World's top fund manager: relax about emerging markets
Francesc Balcells and Anton Dombrovsky of PIMCO, the world's largest money manager with an eye-watering $2 trillion in assets across its various funds, on Tuesday provided insights into the state of emerging markets.
More specifically, the authors ask: With troubles in Ukraine, Turkey, Argentina, Egypt, Thailand, China and elsewhere are we headed into a 1997–1998 style emerging market meltdown?
The current turmoil is not unprecedented: "Every time the Fed has removed monetary accommodation in the past, it has been followed by some form of emerging market turbulence," argues Balcells.
The same scenario played out in the early 1980s and mid-1990s, and again in the early 2000s.
There is something different this time around however: "The increased importance of growth in China to other emerging markets has introduced a new phenomenon: For the first time, a recovery in the developed markets, albeit tepid and not uniform, is not spurring a recovery in emerging markets."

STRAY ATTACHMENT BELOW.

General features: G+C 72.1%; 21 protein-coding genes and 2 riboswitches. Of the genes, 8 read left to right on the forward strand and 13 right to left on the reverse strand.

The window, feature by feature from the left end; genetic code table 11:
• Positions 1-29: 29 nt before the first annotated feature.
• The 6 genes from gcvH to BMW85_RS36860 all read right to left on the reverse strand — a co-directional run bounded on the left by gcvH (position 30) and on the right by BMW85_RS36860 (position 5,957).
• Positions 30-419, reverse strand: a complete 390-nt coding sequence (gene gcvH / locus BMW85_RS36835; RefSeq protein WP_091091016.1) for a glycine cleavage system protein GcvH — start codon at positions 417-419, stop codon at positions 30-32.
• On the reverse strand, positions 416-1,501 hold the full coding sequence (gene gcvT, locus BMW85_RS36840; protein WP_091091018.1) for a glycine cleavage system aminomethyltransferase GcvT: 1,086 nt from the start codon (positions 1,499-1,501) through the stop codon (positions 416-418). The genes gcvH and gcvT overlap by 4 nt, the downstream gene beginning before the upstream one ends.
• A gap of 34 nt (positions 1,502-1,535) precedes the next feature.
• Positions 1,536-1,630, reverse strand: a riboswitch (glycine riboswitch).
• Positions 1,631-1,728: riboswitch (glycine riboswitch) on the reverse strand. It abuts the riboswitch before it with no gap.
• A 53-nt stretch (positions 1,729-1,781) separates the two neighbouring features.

Q: Should investors expect a repetition of an emerging-market-wide crisis? And if not, why?
Balcells: We do not think so.
We believe the risk of such an event taking place is greatly diminished as the initial conditions of emerging market countries nowadays are quite different. Taking into account foreign exchange reserves and the level of debt and its composition, balance sheets of emerging market economies are generally in much better shape today than they were in the past. They have more local currency debt and less external debt, and the debt itself has longer maturities. Overall, this has significantly improved policy flexibility, putting many countries in a much stronger position. For that reason, we think that any parallels with the 1997–1998 emerging markets crisis are misplaced.
The biggest difference between then and now is exchange rate flexibility.Over the past few months, exchange rates have been used as a “release valve”. This is no different from what we see in the likes of the Australian dollar, the New Zealand dollar and the Canadian dollar, where no one equates the foreign exchange adjustment to a financial accident. We think the same applies for most of the emerging market countries – though not all.
While this is not 1997, this does not mean there are no vulnerable credits out there. Some countries – those with large external imbalances, pervasive foreign exchange mismatches in the economy or that lack “insurance”, e.g., not enough foreign exchange reserves – will continue to be vulnerable in this environment where liquidity is slowly being withdrawn.